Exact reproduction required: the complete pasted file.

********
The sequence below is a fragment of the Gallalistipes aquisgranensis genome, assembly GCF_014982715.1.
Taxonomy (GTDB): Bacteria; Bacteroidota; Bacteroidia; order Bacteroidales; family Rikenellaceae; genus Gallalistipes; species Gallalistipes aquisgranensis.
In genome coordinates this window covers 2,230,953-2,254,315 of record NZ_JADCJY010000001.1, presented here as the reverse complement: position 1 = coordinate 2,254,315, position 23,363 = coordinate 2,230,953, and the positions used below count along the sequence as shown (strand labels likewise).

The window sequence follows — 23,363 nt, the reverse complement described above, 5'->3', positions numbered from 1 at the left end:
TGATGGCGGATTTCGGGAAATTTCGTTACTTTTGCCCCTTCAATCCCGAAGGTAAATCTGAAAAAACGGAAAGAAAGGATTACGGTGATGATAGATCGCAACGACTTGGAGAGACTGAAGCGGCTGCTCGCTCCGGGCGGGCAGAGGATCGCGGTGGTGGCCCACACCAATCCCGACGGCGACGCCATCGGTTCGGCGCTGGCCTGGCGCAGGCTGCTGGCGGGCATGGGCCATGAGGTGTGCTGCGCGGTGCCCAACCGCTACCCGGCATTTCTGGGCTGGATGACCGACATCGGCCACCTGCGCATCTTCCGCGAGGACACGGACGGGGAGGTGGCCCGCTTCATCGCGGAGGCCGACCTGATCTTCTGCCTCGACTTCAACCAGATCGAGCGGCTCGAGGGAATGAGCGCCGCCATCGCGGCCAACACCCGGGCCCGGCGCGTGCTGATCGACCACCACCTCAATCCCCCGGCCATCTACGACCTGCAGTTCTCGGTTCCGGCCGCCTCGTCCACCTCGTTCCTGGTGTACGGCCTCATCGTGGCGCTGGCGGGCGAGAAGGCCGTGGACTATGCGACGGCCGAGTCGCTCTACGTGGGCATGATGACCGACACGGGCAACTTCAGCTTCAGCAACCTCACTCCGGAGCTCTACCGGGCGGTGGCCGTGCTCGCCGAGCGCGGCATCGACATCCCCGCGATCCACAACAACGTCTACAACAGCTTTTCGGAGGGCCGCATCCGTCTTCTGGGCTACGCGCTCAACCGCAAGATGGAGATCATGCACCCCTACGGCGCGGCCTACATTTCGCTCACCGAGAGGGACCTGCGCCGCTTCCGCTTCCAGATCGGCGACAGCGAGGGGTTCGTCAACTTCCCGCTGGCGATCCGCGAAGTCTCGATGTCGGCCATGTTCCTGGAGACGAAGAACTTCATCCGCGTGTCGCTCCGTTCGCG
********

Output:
The sequence below is a fragment of the Gallalistipes aquisgranensis genome, assembly GCF_014982715.1.
Taxonomy (GTDB): Bacteria; Bacteroidota; Bacteroidia; order Bacteroidales; family Rikenellaceae; genus Gallalistipes; species Gallalistipes aquisgranensis.
In genome coordinates this window covers 2,230,953-2,254,315 of record NZ_JADCJY010000001.1, presented here as the reverse complement: position 1 = coordinate 2,254,315, position 23,363 = coordinate 2,230,953, and the positions used below count along the sequence as shown (strand labels likewise).

The window sequence follows — 23,363 nt, the reverse complement described above, 5'->3', positions numbered from 1 at the left end:
TGATGGCGGATTTCGGGAAATTTCGTTACTTTTGCCCCTTCAATCCCGAAGGTAAATCTGAAAAAACGGAAAGAAAGGATTACGGTGATGATAGATCGCAACGACTTGGAGAGACTGAAGCGGCTGCTCGCTCCGGGCGGGCAGAGGATCGCGGTGGTGGCCCACACCAATCCCGACGGCGACGCCATCGGTTCGGCGCTGGCCTGGCGCAGGCTGCTGGCGGGCATGGGCCATGAGGTGTGCTGCGCGGTGCCCAACCGCTACCCGGCATTTCTGGGCTGGATGACCGACATCGGCCACCTGCGCATCTTCCGCGAGGACACGGACGGGGAGGTGGCCCGCTTCATCGCGGAGGCCGACCTGATCTTCTGCCTCGACTTCAACCAGATCGAGCGGCTCGAGGGAATGAGCGCCGCCATCGCGGCCAACACCCGGGCCCGGCGCGTGCTGATCGACCACCACCTCAATCCCCCGGCCATCTACGACCTGCAGTTCTCGGTTCCGGCCGCCTCGTCCACCTCGTTCCTGGTGTACGGCCTCATCGTGGCGCTGGCGGGCGAGAAGGCCGTGGACTATGCGACGGCCGAGTCGCTCTACGTGGGCATGATGACCGACACGGGCAACTTCAGCTTCAGCAACCTCACTCCGGAGCTCTACCGGGCGGTGGCCGTGCTCGCCGAGCGCGGCATCGACATCCCCGCGATCCACAACAACGTCTACAACAGCTTTTCGGAGGGCCGCATCCGTCTTCTGGGCTACGCGCTCAACCGCAAGATGGAGATCATGCACCCCTACGGCGCGGCCTACATTTCGCTCACCGAGAGGGACCTGCGCCGCTTCCGCTTCCAGATCGGCGACAGCGAGGGGTTCGTCAACTTCCCGCTGGCGATCCGCGAAGTCTCGATGTCGGCCATGTTCCTGGAGACGAAGAACTTCATCCGCGTGTCGCTCCGTTCGCG